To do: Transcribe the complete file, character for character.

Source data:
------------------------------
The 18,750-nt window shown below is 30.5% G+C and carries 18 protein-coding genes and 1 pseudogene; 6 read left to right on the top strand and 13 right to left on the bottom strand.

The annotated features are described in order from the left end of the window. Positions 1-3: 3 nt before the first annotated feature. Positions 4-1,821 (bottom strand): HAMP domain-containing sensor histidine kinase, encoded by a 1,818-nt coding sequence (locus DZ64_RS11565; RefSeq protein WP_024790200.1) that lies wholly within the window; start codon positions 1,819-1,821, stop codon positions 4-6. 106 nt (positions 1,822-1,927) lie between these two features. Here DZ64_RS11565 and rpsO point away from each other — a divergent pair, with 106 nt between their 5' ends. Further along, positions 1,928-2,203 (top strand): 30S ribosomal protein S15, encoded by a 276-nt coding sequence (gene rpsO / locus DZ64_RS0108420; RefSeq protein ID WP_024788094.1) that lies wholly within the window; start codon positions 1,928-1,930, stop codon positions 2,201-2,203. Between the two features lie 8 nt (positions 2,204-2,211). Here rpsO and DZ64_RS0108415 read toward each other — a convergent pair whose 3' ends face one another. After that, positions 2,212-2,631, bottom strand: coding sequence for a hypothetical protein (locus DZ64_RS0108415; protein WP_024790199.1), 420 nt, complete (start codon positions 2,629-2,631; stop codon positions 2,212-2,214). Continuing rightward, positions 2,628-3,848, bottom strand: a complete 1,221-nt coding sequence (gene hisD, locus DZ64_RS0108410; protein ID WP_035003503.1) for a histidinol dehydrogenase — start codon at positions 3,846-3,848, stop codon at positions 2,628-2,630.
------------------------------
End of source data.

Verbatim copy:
The 18,750-nt window shown below is 30.5% G+C and carries 18 protein-coding genes and 1 pseudogene; 6 read left to right on the top strand and 13 right to left on the bottom strand.

The annotated features are described in order from the left end of the window. Positions 1-3: 3 nt before the first annotated feature. Positions 4-1,821 (bottom strand): HAMP domain-containing sensor histidine kinase, encoded by a 1,818-nt coding sequence (locus DZ64_RS11565; RefSeq protein WP_024790200.1) that lies wholly within the window; start codon positions 1,819-1,821, stop codon positions 4-6. 106 nt (positions 1,822-1,927) lie between these two features. Here DZ64_RS11565 and rpsO point away from each other — a divergent pair, with 106 nt between their 5' ends. Further along, positions 1,928-2,203 (top strand): 30S ribosomal protein S15, encoded by a 276-nt coding sequence (gene rpsO / locus DZ64_RS0108420; RefSeq protein ID WP_024788094.1) that lies wholly within the window; start codon positions 1,928-1,930, stop codon positions 2,201-2,203. Between the two features lie 8 nt (positions 2,204-2,211). Here rpsO and DZ64_RS0108415 read toward each other — a convergent pair whose 3' ends face one another. After that, positions 2,212-2,631, bottom strand: coding sequence for a hypothetical protein (locus DZ64_RS0108415; protein WP_024790199.1), 420 nt, complete (start codon positions 2,629-2,631; stop codon positions 2,212-2,214). Continuing rightward, positions 2,628-3,848, bottom strand: a complete 1,221-nt coding sequence (gene hisD, locus DZ64_RS0108410; protein ID WP_035003503.1) for a histidinol dehydrogenase — start codon at positions 3,846-3,848, stop codon at positions 2,628-2,630.